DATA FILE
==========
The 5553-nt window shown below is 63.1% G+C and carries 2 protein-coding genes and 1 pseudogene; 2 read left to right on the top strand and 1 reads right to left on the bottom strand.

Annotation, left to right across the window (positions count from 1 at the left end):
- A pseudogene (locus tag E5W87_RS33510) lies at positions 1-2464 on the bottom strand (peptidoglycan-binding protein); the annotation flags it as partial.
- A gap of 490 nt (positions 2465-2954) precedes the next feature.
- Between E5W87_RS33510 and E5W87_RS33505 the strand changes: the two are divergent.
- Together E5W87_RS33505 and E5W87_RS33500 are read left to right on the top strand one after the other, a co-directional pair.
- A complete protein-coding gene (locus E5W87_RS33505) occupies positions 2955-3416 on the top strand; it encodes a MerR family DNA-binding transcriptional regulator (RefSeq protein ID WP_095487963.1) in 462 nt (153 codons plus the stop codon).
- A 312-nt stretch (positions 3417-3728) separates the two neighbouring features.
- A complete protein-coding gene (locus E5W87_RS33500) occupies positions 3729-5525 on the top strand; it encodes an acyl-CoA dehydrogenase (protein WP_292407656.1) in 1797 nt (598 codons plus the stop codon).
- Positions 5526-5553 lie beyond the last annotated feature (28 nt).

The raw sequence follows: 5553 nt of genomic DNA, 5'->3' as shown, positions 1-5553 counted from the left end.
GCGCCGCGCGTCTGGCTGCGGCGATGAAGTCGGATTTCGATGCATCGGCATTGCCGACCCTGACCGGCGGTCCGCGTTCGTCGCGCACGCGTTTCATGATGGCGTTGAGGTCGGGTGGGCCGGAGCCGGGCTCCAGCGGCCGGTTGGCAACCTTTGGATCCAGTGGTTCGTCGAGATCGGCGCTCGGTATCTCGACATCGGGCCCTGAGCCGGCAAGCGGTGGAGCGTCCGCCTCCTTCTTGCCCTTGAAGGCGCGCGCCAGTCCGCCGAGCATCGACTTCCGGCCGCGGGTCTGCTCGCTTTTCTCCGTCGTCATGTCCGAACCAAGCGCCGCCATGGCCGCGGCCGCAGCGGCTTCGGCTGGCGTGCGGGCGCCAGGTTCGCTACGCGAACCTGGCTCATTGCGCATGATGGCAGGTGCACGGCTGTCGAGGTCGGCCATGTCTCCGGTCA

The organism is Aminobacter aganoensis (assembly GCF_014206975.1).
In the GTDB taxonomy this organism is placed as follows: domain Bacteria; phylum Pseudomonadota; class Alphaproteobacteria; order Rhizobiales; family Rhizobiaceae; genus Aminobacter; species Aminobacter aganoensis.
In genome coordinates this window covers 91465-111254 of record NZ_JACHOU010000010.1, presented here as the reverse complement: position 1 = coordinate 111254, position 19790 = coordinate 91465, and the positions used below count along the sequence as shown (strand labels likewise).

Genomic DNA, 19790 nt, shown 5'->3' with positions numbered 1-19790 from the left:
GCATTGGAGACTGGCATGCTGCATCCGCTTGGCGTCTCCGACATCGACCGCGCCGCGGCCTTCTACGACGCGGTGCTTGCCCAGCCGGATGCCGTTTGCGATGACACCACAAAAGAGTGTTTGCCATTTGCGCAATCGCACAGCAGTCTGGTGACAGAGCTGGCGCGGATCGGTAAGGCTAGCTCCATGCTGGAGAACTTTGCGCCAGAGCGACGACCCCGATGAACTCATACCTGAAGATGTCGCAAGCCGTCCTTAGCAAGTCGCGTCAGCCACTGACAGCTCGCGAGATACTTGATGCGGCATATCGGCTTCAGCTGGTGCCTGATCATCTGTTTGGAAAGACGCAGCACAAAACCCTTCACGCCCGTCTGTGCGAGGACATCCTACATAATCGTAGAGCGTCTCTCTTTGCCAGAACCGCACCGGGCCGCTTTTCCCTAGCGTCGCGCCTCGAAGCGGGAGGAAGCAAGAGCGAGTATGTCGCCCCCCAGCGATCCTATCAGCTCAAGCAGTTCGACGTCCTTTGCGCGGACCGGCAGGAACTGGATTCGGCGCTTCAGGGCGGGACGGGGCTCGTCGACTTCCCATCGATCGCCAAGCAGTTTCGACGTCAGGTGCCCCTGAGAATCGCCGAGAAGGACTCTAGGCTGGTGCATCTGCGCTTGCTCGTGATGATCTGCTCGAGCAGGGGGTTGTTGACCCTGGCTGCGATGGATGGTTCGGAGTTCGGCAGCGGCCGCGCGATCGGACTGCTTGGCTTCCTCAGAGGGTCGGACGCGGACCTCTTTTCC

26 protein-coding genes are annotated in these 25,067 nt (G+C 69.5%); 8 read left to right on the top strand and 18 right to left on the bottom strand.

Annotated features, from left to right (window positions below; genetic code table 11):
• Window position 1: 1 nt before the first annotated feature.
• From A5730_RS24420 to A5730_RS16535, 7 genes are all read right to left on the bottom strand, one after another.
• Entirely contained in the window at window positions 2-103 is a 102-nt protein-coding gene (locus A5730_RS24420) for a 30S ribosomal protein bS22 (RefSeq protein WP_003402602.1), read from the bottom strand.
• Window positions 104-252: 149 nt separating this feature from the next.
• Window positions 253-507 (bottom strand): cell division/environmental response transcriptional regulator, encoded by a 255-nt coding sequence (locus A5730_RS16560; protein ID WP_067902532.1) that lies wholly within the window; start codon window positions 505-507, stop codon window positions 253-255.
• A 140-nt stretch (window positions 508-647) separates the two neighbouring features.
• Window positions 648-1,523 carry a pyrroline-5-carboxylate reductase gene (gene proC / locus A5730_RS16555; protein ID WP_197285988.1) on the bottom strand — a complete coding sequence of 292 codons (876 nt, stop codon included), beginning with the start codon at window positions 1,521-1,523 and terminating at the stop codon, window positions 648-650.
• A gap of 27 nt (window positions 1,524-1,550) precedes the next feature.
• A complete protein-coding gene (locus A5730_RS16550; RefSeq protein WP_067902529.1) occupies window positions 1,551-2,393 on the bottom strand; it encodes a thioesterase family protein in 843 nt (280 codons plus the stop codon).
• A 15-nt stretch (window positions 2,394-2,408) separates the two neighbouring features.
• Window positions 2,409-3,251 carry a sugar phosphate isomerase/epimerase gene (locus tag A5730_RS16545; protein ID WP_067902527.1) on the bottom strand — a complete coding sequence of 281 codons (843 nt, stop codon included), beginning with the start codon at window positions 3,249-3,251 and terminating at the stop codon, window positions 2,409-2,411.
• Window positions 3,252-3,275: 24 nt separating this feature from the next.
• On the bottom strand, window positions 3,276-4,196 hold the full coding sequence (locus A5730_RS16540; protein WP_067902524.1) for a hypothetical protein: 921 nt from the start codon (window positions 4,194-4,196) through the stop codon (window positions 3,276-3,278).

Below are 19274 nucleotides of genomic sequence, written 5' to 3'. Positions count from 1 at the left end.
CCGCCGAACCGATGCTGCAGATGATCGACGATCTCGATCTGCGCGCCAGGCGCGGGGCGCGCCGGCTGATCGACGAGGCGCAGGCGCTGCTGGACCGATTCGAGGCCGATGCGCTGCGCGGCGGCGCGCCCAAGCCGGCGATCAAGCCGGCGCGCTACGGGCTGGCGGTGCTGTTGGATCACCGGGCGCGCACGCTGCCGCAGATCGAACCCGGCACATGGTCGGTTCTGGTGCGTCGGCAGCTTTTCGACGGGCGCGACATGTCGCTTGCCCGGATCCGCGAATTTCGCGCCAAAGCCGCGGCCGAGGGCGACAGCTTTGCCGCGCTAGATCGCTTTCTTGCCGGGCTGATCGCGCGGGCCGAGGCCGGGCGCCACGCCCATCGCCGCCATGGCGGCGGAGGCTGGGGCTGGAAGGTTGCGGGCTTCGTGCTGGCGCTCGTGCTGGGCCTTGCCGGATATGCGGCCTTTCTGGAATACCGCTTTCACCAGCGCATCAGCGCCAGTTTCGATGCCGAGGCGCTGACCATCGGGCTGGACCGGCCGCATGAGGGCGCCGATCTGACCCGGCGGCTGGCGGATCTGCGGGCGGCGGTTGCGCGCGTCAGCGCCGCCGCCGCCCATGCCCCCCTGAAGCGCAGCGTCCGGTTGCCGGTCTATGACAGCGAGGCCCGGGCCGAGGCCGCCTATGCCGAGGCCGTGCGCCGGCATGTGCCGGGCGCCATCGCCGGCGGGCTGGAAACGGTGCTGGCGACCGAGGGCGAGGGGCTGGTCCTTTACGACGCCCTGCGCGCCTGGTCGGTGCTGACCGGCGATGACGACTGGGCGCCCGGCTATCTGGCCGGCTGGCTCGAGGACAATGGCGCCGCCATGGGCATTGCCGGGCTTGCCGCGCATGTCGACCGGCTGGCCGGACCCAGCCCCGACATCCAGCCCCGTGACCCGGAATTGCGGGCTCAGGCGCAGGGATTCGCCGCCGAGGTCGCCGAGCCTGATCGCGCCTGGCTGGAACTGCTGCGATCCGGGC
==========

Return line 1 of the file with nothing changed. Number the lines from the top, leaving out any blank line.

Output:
The 5553-nt window shown below is 63.1% G+C and carries 2 protein-coding genes and 1 pseudogene; 2 read left to right on the top strand and 1 reads right to left on the bottom strand.